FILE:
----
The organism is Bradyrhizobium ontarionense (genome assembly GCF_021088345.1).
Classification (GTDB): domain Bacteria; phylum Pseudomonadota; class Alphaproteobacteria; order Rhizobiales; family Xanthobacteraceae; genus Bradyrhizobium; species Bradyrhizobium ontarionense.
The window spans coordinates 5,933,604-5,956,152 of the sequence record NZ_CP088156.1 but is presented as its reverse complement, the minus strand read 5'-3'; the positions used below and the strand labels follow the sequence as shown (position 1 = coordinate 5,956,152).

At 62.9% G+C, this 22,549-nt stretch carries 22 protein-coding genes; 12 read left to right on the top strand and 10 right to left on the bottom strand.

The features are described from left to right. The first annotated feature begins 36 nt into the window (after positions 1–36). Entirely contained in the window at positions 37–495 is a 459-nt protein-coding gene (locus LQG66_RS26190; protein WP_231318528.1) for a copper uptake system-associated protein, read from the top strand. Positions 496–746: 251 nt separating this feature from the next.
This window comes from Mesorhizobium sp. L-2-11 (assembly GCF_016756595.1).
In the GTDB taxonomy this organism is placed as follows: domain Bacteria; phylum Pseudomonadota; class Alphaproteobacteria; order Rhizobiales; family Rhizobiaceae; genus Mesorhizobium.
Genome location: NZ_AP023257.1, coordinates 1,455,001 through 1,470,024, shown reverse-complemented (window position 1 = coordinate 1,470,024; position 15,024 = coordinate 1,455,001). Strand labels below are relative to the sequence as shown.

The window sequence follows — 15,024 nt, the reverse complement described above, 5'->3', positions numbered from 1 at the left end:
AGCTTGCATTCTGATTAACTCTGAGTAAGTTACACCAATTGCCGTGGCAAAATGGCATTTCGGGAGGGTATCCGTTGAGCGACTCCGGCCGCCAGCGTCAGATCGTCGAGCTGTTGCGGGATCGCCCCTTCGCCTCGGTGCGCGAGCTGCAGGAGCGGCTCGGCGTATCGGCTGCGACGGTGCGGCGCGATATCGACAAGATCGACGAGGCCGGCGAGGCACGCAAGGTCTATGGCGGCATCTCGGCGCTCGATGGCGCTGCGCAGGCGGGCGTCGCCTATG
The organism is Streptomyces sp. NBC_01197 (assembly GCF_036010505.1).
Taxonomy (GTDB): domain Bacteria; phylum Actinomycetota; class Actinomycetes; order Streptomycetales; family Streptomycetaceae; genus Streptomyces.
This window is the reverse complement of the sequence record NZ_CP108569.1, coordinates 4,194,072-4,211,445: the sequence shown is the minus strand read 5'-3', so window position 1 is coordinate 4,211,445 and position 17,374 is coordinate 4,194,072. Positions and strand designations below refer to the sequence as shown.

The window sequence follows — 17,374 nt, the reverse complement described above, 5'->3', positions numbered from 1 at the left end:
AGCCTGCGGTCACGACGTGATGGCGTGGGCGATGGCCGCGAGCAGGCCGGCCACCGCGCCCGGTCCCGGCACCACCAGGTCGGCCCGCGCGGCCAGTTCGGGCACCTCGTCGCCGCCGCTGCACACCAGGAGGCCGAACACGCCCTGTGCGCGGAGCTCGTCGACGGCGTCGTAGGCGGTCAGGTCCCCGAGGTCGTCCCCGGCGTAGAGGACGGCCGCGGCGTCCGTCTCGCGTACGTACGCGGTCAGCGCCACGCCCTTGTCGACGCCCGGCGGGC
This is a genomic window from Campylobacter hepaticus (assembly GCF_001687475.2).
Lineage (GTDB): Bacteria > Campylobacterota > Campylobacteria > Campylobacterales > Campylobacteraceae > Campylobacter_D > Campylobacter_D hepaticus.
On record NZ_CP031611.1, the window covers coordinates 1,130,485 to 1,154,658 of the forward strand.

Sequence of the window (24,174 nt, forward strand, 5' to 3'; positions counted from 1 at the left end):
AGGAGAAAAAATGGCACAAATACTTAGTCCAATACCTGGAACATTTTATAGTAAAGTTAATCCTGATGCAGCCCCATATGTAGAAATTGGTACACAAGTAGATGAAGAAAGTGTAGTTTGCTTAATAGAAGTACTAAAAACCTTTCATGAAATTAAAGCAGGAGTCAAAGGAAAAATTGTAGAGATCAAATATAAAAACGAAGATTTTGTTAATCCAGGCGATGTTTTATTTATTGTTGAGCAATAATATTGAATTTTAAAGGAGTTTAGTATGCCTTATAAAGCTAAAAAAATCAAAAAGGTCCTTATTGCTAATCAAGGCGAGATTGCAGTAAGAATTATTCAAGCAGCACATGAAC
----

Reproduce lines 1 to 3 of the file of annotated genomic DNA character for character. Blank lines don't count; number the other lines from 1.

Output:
The organism is Bradyrhizobium ontarionense (genome assembly GCF_021088345.1).
Classification (GTDB): domain Bacteria; phylum Pseudomonadota; class Alphaproteobacteria; order Rhizobiales; family Xanthobacteraceae; genus Bradyrhizobium; species Bradyrhizobium ontarionense.
The window spans coordinates 5,933,604-5,956,152 of the sequence record NZ_CP088156.1 but is presented as its reverse complement, the minus strand read 5'-3'; the positions used below and the strand labels follow the sequence as shown (position 1 = coordinate 5,956,152).